Sunny Sweeney, from East Texas, is “a country girl who sings in a country band and she plays acoustic guitar”. She also “has over 100 pairs of jeans and a weakness for cute boots.” Oh my! I’m in dream heaven right now! And hot on the heels of her first big hit “From a Table Away” is her new single Staying’s Worse Than Leaving, which debuted at number 60 on the U.S. Billboard Hot Country Songs.
Sunny Sweeney – Staying’s Worse Than Leaving (2011)
Minneapolis-based singer/songwriter Tim Mahoney (nice website!) got his start with the pop/rock band the Blue Meanies. His 2007 album Stay/Leave contains his composition Theme Song which won the Ray-Ban Never Hide music contest and he was subsequently featured in Rolling Stone Magazine (2007’s 40th Anniversary Issue). The album cover features Stay on one side and Leave on the other.
|Tom Mahoney – Stay (2007)
||Tom Mahoney – Leave (2007)
Just about filed this under Déjà Vu, what with the cute little dressed-up kids, both looking upwards for parental guidance, and both holding dangerous materials. They even both have the same blasé and resigned facial expressions, although the junior Blue Meanie looks like he might lose it any minute.
Anyway, here they are together under Strange Connections for obvious reasons. Imagine an alternative rock-grunge-ska-core band called “The Pretty Blue Reckless Meanies” with an album titled “Light Me Up and Kiss Your Ass Goodbye”. Or “Kiss Me Up and Light…” (just kidding!). Brilliant! Get Cowell on the phone…
The Pretty Reckless – Light Me Up (2010)
Blue Meanies – Kiss Your Ass Goodbye (1995)
It has been several months since my last installment of Strange Connections. This is a category that features album covers that have an unsual connection to something. The connection can be to another album, a work of art, or just about anything that seems funny or unusual.
This strange connection involves two albums that are both being released in the U.S. on July 20, 2010. I think that they should be sold as a package.
Twenty years ago, I worked in a bookstore in Los Angeles and was given a booklet by the late Charles Bukowski. It is called Bring Me Your Love and was illustrated by R. Crumb. The booklet (at 15 pages it can’t really be called a book) has been a prized possession ever since.
Bring Me Your Love is a short story about a woman named Gloria who is institutionalized. The R. Crumb illustrations are unforgettable. One that is etched in my memory is of Gloria punching herself in the face (right).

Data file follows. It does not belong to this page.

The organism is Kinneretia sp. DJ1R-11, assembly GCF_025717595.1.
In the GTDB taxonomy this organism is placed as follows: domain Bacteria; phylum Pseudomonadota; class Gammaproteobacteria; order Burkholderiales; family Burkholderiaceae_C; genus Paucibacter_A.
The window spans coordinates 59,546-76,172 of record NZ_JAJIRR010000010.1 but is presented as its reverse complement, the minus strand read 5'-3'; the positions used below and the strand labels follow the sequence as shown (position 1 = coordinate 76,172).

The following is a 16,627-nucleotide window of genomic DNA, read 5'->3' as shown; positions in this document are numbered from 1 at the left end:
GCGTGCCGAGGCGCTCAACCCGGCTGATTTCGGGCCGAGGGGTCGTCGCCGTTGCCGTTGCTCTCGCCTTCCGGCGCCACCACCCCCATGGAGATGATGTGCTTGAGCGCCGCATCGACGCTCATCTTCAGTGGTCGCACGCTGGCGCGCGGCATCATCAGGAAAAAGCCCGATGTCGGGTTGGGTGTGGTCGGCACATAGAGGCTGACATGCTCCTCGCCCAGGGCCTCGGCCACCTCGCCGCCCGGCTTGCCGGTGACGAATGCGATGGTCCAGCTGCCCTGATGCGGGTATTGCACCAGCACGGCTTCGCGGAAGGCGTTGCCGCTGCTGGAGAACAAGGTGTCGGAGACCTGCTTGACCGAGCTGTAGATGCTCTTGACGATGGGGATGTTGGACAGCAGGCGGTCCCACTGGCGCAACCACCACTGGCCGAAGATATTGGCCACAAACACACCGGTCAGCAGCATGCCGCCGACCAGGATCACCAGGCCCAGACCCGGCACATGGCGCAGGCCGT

In addition to books and comics, R. Crumb has illustrated the covers of several notable album covers, such as Cheap Thrills by Big Brother & the Holding Company (Janis Joplin) in 1967.
Today, I was browsing through the AAX gallery and saw a very familiar image. AAX user flickeringlight had uploaded an album cover for an artist that I’d never heard of before.
From online research, I have been able to discover that Moderat is a collaboration between electronic groups Apparat and Modeselektor. Their album was released in April 2009. I’ve listened to a few samples on various websites and I really like their single Rusty Nails.
I don’t know if there is a connection between the illustration for this album cover and the one done by R. Crumb. It could very well be just a coincidence that the two are so very similar. What do you think?
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Posted by: infiniteloop
Recently, Joe Jonas performed on stage dressed as Elvis Presley — complete with wig and rhinestone-covered white jumpsuit.
Twenty-five years ago, the great Annie Lennox did the same thing at the 1984 Grammy Awards. Lennox shocked the crowd when she appeared on stage to perform Eurythmics’ Sweet Dreams (Are Made Of This) with her partner Dave Stewart, dressed in Elvis drag.
The verdict from the “timeless moments in pop music” jury? Joe Jonas = Clown. Annie Lennox = Immortal Goddess of Rock!